• Personal history statement (if the applicant has a criminal history)
  • Agreement of compliance (if you plan to use the funds for construction)
  • Financial statements such as a profit and loss statement
  • Financial projections
  • A list of owners and affiliations
  • All business licenses and certifications
  • Any previous loan applications
  • Signed tax return documentation for the owner(s) and the business dating back at least 3 years
  • Resumes of all owners with 20% or more ownership of the business
  • Any business-related leases

Prepare to get your application started with the SBA’s checklist for all 7(a) loans.

Other SBA 7(a) loans

In addition to the Express loan, the SBA Export Express Loan Program provides a higher guarantee to mitigate international credit risk when developing an export part of a business. It’s 90% for loans of $350,000 or less and 75% for loans more than $350,000 with a maximum loan amount of $500,000.

You might also want to consider the standard 7(a) loan, which offers borrowers up to $5 million. The SBA guarantees these loans at 75%. A variation of that loan, the 7(a) Small loan grants borrowers up to $500,000 like the Express loan, but for these, the SBA guarantees these loans at 85% for loans up to $150,000 and at 75% for loans greater than $150,000. Unlike the SBA Express loan, the standard and Small 7(a) loans have longer application processes and are typically processed by the SBA in up to 10 business days.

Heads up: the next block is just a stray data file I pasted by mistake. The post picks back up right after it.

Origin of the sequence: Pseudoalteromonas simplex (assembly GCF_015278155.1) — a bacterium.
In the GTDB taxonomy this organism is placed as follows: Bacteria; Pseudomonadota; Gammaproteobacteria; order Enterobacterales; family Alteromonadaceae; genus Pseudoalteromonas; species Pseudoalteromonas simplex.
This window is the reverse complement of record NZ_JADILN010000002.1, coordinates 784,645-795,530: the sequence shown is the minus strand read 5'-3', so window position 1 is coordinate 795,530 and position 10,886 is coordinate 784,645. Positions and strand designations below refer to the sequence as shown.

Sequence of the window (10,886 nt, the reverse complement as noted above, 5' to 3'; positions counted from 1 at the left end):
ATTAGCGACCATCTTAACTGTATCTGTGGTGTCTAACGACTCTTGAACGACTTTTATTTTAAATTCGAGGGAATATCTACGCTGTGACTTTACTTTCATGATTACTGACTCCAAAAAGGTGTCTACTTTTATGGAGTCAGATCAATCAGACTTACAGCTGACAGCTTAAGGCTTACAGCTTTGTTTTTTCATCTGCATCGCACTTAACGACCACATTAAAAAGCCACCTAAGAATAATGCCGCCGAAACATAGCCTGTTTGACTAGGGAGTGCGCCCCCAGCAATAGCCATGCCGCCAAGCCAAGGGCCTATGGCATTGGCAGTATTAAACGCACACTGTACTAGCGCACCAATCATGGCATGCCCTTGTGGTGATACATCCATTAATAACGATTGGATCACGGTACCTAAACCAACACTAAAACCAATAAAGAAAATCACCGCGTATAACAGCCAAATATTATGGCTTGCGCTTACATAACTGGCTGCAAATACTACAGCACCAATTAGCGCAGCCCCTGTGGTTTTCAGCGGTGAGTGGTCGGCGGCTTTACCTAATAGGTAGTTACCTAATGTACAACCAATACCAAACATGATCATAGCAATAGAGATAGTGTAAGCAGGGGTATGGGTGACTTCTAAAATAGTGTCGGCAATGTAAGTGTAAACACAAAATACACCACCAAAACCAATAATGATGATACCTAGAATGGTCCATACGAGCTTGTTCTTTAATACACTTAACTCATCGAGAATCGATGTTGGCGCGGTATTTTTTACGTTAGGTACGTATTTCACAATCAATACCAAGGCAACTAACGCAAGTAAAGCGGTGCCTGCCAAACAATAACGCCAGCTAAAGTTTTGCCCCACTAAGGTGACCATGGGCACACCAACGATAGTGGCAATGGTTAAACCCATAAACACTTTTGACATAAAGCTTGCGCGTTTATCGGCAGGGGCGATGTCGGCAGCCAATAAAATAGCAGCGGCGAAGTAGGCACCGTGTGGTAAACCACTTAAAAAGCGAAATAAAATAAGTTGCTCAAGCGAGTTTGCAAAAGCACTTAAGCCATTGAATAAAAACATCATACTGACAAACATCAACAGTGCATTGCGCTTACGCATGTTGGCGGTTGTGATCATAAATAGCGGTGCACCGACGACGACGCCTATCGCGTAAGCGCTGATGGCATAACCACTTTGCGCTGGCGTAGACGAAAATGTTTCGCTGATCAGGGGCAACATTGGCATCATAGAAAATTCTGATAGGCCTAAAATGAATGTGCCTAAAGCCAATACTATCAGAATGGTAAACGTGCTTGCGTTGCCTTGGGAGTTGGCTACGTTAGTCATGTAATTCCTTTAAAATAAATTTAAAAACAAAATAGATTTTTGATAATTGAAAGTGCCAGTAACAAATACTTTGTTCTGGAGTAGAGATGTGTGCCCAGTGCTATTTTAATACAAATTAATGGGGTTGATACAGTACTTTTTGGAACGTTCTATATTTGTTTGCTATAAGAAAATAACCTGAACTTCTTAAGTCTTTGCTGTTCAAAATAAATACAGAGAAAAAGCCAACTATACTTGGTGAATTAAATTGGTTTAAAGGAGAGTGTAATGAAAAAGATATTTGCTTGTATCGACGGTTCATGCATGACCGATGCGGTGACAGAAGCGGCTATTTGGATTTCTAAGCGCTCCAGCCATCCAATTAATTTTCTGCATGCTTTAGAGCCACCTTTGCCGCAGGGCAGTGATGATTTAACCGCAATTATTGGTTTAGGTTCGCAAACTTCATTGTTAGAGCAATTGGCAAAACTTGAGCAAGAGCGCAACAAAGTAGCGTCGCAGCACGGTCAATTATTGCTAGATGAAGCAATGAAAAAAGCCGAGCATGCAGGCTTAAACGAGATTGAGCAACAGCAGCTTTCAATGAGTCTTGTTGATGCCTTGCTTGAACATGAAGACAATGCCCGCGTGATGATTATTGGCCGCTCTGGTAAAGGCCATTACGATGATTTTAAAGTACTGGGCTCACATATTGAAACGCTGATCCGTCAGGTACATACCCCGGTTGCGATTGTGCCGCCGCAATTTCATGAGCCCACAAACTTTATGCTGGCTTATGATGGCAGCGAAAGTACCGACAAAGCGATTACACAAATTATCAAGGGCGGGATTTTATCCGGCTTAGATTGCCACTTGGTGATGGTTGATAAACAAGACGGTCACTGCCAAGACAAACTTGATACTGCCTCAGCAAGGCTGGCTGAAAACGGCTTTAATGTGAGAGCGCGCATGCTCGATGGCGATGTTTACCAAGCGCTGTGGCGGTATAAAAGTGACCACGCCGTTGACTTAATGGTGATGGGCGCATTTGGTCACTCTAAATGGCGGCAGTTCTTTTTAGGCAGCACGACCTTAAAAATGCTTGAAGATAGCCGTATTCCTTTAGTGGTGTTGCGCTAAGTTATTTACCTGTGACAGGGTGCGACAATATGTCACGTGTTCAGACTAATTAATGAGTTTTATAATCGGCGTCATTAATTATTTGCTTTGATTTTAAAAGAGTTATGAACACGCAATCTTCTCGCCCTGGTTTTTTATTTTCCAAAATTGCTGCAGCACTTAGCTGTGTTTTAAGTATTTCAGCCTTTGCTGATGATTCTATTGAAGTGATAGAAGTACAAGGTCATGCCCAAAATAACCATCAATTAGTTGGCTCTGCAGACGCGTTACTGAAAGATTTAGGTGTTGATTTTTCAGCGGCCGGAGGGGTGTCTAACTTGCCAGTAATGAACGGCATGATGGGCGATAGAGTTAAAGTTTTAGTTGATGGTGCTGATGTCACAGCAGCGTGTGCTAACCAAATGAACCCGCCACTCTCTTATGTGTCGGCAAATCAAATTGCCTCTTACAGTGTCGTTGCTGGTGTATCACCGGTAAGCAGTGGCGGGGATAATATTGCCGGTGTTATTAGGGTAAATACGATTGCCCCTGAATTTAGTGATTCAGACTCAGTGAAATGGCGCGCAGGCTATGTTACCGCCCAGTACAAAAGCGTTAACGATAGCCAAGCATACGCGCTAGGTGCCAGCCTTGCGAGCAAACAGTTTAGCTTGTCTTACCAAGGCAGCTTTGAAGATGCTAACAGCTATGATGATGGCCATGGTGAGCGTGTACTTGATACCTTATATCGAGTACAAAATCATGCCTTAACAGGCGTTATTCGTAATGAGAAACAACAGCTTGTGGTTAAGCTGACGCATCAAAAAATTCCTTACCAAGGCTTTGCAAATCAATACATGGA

Is it hard to get an SBA Express loan?

While SBA Express loans aim to simplify the borrowing process for small businesses, approval still depends on factors such as credit history, business viability, and meeting other eligibility criteria. Compared to traditional express loans, SBA Express Loans often have stricter requirements, as applicants need to demonstrate a stronger ability to repay the loan. Working with an experienced lender familiar with SBA processes can help navigate the application and increase the chances of approval.

SBA Express loan alternatives

Alternatives to an SBA Express loan include

  • Traditional bank loans
  • SBA microloans
  • Business lines of credit
  • Equipment financing
  • Real estate loans
  • Invoice financing
  • Merchant cash advances
  • Crowdfunding
  • Peer-to-peer lending
  • Angel investors
  • Venture capital
  • Grants from government or private organizations

Each option has advantages and considerations, so it’s essential to assess your business’s specific needs and explore the terms and requirements of each alternative before making a decision.